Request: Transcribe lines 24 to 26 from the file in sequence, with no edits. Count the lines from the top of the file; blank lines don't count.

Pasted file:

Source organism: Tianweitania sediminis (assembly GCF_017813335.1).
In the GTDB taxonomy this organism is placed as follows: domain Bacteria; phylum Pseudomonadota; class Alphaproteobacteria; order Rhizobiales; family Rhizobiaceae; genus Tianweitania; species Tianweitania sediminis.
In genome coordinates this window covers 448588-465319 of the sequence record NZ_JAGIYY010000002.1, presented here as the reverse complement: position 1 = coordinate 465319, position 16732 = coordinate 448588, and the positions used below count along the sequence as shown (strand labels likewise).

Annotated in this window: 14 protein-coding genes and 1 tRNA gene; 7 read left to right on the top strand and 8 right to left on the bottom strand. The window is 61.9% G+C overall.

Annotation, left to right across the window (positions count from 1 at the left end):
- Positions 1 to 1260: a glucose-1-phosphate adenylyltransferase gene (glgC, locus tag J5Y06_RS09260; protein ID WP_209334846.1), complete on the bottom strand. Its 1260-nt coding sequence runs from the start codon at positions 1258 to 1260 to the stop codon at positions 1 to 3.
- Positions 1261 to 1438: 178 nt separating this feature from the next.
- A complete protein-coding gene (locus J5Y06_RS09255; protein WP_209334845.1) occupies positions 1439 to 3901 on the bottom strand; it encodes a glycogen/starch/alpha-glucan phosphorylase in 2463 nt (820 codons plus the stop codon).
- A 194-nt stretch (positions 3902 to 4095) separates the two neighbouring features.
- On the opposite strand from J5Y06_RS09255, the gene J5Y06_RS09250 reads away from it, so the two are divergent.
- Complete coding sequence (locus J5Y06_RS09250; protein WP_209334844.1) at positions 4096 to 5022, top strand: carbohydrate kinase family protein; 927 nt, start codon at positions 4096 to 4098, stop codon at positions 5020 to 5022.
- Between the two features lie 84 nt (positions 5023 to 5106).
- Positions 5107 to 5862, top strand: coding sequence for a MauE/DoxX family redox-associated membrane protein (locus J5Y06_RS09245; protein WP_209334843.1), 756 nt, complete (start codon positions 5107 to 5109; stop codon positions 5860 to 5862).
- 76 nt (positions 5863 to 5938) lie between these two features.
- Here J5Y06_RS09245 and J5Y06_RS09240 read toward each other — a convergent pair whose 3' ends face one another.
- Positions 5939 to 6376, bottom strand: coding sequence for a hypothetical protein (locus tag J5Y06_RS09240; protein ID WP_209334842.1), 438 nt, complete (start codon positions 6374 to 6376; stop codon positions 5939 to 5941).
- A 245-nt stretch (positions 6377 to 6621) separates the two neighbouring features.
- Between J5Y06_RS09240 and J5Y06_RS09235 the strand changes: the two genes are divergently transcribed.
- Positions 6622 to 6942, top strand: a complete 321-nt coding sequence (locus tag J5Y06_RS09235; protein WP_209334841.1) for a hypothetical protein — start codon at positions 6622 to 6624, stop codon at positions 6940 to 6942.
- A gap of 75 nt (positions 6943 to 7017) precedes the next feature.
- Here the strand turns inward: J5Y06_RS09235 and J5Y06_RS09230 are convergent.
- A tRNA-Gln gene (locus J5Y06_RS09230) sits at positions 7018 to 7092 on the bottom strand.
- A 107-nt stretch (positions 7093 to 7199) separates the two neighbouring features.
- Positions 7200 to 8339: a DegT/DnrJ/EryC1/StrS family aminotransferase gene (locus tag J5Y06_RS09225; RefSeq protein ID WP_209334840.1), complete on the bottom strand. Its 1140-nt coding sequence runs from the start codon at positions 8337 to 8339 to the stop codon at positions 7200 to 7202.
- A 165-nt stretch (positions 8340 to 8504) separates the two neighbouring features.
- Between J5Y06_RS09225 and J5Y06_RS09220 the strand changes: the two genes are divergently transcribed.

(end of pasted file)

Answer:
- Positions 7200 to 8339: a DegT/DnrJ/EryC1/StrS family aminotransferase gene (locus tag J5Y06_RS09225; RefSeq protein ID WP_209334840.1), complete on the bottom strand. Its 1140-nt coding sequence runs from the start codon at positions 8337 to 8339 to the stop codon at positions 7200 to 7202.
- A 165-nt stretch (positions 8340 to 8504) separates the two neighbouring features.
- Between J5Y06_RS09225 and J5Y06_RS09220 the strand changes: the two genes are divergently transcribed.